All of which brought to mind a minor but similar experience I enjoyed many years ago while working for a fellow in Dayton, Ohio. (You knew I’d get in a personal story, right? J)
The fellow I was working for at the time decided he wanted to retire (at a relatively young age) to North Carolina. His main motivators were weather, a low cost of living, and a belief that he could duplicate his electronics superstore concept (a fairly novel idea back in the early 1980’s) in the “less competitive” but still supportive North Carolina he perceived.
To that end, I scoped out basic demographic data on each of the major cities in North Carolina. With that data in hand, he suggested a field trip to see first hand what a recommended plan of action might be. Accordingly, an associate and myself were sent on a mission to discover the ideal location for his retirement retail electronics operation.
After a week of touring the state from end to end, taking photos, doing interviews, compiling dealer lists from local phone books and countless miles of windshield time, we returned to Dayton late on a Sunday night with our conclusion firmly in mind.
At Monday morning’s debriefing, our boss asked what we had found to serve as the best electronics retail business opportunity in all of North Carolina. With a perfectly straight face, we both recommended that he forget about the electronics store idea and open a chain of bars instead. (Yes, you heard right.) J
You see, at the end of every evening, after such exhaustive (I can assure you!) work my associate and I always had difficulty in finding an establishment of relaxation that might serve a little alcohol. What we had discovered was that the South’s concept of private, membership-only clubs as the only viable way to enjoy a little beverage was standing between us with all that road dust and a more relaxing few hours. Along the way, we also learned that the state and local governments were slowly waking up to reducing their alcohol related restrictions.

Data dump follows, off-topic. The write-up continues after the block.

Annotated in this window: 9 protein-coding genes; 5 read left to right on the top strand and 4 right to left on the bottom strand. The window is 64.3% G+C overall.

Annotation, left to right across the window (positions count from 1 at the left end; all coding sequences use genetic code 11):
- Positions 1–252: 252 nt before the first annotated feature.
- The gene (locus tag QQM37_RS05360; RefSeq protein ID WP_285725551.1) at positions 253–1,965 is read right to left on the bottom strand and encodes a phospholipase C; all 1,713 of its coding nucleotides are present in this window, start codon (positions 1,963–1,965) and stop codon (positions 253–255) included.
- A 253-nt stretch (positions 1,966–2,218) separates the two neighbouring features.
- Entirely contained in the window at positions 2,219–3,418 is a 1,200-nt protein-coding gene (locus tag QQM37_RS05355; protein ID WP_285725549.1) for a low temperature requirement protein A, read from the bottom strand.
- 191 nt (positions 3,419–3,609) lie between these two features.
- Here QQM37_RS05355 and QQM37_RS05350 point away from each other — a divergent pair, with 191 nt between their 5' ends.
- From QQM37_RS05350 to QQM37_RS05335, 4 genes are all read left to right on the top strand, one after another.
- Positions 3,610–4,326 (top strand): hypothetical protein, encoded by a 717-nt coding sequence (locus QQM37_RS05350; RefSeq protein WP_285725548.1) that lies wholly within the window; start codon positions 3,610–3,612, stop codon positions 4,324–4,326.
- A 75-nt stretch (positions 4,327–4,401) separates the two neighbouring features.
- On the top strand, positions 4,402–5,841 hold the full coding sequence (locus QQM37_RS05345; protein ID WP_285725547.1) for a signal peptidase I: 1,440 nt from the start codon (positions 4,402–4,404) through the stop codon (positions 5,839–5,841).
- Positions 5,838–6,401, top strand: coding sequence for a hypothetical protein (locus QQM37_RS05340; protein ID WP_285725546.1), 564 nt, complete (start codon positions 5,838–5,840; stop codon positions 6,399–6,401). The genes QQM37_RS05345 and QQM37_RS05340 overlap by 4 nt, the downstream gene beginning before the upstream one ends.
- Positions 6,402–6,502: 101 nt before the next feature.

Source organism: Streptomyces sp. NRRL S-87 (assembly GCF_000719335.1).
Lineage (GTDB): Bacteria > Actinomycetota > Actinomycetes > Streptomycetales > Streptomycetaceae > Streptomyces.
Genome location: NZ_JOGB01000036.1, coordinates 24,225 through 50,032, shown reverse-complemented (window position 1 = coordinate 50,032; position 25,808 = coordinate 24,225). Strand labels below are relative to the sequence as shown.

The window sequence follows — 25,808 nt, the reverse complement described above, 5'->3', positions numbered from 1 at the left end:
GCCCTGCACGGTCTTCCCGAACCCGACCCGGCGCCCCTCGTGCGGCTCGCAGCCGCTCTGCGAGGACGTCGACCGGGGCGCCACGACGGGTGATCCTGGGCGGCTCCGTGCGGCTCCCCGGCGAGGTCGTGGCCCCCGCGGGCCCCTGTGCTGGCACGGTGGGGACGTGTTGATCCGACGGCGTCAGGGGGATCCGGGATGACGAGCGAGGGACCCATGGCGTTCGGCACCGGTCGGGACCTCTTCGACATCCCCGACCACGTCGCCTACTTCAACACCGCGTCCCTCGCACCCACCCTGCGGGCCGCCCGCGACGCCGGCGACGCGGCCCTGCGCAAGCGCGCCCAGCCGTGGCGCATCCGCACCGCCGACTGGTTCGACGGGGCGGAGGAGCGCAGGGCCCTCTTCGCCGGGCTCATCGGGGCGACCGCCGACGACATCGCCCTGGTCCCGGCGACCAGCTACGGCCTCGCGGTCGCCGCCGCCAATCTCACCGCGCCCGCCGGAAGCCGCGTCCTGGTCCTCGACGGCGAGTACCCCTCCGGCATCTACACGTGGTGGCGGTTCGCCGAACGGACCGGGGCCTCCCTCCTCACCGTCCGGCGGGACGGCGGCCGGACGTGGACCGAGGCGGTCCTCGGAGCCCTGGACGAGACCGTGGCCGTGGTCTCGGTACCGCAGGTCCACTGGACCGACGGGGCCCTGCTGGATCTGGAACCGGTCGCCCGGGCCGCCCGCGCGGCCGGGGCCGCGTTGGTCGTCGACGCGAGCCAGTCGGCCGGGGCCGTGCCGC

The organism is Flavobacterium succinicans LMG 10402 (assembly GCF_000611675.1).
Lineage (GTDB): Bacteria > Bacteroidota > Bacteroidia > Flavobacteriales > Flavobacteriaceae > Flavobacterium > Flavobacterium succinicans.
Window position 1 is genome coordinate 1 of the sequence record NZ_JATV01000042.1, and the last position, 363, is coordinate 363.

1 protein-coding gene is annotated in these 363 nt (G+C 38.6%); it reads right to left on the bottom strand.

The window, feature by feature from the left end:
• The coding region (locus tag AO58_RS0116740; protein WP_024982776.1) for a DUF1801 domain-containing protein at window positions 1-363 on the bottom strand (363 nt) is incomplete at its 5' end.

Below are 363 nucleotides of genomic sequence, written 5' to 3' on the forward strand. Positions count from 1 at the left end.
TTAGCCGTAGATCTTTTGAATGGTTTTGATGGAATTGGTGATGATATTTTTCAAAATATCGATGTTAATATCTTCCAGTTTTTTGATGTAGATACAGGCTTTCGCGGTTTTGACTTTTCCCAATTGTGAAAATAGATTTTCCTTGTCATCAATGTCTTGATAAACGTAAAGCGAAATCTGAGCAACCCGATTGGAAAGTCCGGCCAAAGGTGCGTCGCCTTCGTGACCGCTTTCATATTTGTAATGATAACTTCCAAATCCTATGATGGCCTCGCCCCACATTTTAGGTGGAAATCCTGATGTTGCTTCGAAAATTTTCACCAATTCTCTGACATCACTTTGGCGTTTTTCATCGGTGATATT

Of course, we had also seriously looked at the electronic retail business as was our mission and our conclusion in that regard was that the seeds had already been sown in North Carolina. Between the existing independents and the chain operations which had just started to eye the market we had concluded that North Carolina was well on its way to emerging as a truly competitive electronics retail market. Further, our employer would have to contend with these unexpected forces if he continued with the idea of retailing in North Carolina.
Needless to say, we made quite a stir. However, we did remain gainfully employed and our employer decided against the move to North Carolina and to this day still operates his electronic related (but now non-retail) business in Dayton, Ohio.
You see, there is research and then there is research!
Worth, May, 2001 p 36-40.Title: Trapped in the Past
Author: Jim Rogers
P. Cateora, J. Graham. "International Marketing." Irwin McGraw-Hill. 1999.